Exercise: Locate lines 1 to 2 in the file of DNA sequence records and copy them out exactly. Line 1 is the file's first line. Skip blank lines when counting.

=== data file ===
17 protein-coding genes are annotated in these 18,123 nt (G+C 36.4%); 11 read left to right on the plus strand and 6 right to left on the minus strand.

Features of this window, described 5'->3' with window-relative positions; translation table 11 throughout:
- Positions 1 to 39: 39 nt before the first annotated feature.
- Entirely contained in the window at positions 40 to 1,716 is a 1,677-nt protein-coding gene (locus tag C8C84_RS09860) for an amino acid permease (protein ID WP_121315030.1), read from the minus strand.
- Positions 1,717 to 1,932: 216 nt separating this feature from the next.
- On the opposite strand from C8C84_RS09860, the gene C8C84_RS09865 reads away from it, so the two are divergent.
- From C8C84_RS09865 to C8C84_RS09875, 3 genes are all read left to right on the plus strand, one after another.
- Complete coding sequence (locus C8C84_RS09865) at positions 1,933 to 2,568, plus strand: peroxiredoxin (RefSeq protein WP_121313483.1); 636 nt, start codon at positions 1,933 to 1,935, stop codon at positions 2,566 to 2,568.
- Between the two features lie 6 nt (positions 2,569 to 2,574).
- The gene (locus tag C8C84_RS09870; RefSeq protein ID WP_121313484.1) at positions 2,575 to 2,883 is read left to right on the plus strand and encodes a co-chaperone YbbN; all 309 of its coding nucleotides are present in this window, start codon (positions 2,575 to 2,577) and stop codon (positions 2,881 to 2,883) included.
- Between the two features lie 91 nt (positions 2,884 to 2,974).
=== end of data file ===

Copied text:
17 protein-coding genes are annotated in these 18,123 nt (G+C 36.4%); 11 read left to right on the plus strand and 6 right to left on the minus strand.

Features of this window, described 5'->3' with window-relative positions; translation table 11 throughout: